“… we are limited in what we can disclose or comment, but the Board is continuing to work with Piper Jaffray and Kirkland & Ellis in a diligent manner. No assurances can be made with regard to the timeline for completion of the strategic review, or whether the review will result in any particular outcome.”

Remember, this review began in December, and it’s been hinted that part of what’s been dragging the process out is multiple buyers for different pieces of Del Frisco’s. Our growing concern is that even if a partial or full M&A transaction arrives, given the margin prospects for the coming quarters any takeout premium could be modest at best.

Turning to Del Frisco’s balance sheet, the company had $4.6 million in cash at the end of the March quarter, down from $8.5 million at the end of 2018. Even after accounting for non-recurring items during the quarter, Del Frisco’s still delivered a net loss of $3.4 million for the quarter. And with new location openings expected to weigh on margins near-term, odds are the company will continue to bleed cash.

And that brings us back full circle to something that may be delaying a potential M&A transaction. A smart buyer will look to squeeze the company it wishes to buy in order to get the best possible acquisition price, which benefits not only the buying company’s shareholders but also the integration and cost savings process.

Clearly this holding is not working out exactly as planned, and it has been rather frustrating. As new details inside of Del Frisco’s have become available, my growing concern is that either no M&A deal will emerge, and if it does, we run the risk of takeout offers being near current share price levels.

In my view, either of the above scenarios would be read as a disappointment given that inside the current DFRG share price there is likely some implied takeout valuation factor. Currently DFRG shares are trading at more than 12x enterprise value to 2019 EBITDA expectations vs. 11.2x for competitor Ruth’s Hospitality (RUTH).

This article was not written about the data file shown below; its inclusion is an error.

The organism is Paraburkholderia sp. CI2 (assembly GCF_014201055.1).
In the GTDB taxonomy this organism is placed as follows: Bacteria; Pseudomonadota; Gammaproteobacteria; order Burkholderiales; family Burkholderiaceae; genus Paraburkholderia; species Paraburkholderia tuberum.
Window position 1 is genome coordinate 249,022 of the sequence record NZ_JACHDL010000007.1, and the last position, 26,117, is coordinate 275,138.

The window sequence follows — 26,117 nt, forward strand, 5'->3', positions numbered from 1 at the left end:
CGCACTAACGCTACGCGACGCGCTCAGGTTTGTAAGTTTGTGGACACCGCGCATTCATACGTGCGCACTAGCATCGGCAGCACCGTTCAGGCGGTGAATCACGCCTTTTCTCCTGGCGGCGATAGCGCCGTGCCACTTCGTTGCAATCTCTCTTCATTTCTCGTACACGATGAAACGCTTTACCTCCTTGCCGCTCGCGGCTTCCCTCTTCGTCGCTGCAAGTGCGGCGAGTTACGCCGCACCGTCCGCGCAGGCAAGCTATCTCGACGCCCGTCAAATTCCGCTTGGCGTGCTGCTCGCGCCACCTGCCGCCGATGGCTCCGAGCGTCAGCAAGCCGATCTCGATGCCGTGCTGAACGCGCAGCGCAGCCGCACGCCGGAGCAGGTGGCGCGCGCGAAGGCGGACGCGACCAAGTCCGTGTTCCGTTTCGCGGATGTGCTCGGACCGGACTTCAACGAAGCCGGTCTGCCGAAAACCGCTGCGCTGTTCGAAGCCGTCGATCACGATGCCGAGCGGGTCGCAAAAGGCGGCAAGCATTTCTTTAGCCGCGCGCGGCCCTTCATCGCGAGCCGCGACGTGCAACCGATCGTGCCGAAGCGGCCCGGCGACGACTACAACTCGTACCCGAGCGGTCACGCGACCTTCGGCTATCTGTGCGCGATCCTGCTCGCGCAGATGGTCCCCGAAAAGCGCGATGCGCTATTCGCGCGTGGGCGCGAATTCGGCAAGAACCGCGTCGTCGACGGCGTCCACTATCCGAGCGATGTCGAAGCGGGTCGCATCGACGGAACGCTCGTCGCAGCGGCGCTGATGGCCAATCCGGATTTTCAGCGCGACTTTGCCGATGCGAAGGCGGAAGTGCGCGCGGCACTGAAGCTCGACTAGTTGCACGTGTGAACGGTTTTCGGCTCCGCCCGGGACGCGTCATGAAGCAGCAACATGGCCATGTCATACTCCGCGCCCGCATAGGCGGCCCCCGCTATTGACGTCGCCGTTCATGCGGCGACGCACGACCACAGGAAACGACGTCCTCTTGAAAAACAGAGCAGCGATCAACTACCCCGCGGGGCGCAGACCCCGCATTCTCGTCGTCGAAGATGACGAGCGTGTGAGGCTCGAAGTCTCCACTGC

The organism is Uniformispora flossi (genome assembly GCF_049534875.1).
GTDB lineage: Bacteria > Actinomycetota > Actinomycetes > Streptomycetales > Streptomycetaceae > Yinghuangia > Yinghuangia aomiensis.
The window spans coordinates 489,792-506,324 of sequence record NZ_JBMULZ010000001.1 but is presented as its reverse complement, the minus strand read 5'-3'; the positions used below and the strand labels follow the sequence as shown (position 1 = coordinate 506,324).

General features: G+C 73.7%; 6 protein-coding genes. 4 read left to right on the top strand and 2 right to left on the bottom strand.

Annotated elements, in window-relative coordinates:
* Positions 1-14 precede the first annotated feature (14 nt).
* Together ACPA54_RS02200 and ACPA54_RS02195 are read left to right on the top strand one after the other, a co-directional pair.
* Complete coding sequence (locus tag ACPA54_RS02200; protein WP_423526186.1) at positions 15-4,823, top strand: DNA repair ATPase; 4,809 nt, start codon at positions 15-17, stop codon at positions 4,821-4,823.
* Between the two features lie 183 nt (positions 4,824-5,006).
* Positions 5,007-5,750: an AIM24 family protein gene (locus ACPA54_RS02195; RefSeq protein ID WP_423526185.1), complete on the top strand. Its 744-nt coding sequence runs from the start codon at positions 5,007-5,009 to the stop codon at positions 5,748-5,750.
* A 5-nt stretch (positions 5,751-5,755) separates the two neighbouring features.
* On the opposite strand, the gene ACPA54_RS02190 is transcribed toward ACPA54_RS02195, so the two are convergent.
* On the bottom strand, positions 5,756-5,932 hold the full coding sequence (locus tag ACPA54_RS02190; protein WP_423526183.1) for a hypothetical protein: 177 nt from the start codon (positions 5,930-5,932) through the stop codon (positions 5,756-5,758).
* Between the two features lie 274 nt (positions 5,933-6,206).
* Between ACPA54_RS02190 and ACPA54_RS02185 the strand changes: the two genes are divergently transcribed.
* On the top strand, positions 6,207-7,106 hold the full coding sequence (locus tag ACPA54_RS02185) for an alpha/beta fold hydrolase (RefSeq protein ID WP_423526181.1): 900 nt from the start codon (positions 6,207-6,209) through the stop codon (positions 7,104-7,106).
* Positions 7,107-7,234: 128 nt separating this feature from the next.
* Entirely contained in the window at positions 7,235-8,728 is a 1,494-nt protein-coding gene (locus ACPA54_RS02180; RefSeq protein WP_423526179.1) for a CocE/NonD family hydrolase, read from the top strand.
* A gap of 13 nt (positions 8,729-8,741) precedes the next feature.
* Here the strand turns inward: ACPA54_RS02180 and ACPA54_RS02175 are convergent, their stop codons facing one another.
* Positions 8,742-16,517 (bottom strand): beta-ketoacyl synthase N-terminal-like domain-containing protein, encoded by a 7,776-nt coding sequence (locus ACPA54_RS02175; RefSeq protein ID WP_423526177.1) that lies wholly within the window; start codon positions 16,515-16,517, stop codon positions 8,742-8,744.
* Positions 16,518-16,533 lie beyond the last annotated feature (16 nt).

To sum it up, I see the risks associated with holding DFRG shares mounting, with any resolution not likely to recoup the losses to date that we’ve endured. Better to get out now and minimize additional losses is my thinking.

  • We are issuing a Sell on shares of Del Frisco’s Restaurant Group (DFRG) and removing them from the Thematic Leaders. 

About the Author

Chris Versace, Chief Investment Officer
I'm the Chief Investment Officer of Tematica Research and editor of Tematica Investing newsletter. All of that capitalizes on my near 20 years in the investment industry, nearly all of it breaking down industries and recommending stocks. In that time, I've been ranked an All Star Analyst by Zacks Investment Research and my efforts in analyzing industries, companies and equities have been recognized by both Institutional Investor and Thomson Reuters’ StarMine Monitor. In my travels, I've covered cyclicals, tech and more, which gives me a different vantage point, one that uses not only an ecosystem or food chain perspective, but one that also examines demographics, economics, psychographics and more when formulating my investment views. The question I most often get is "Are you related to…."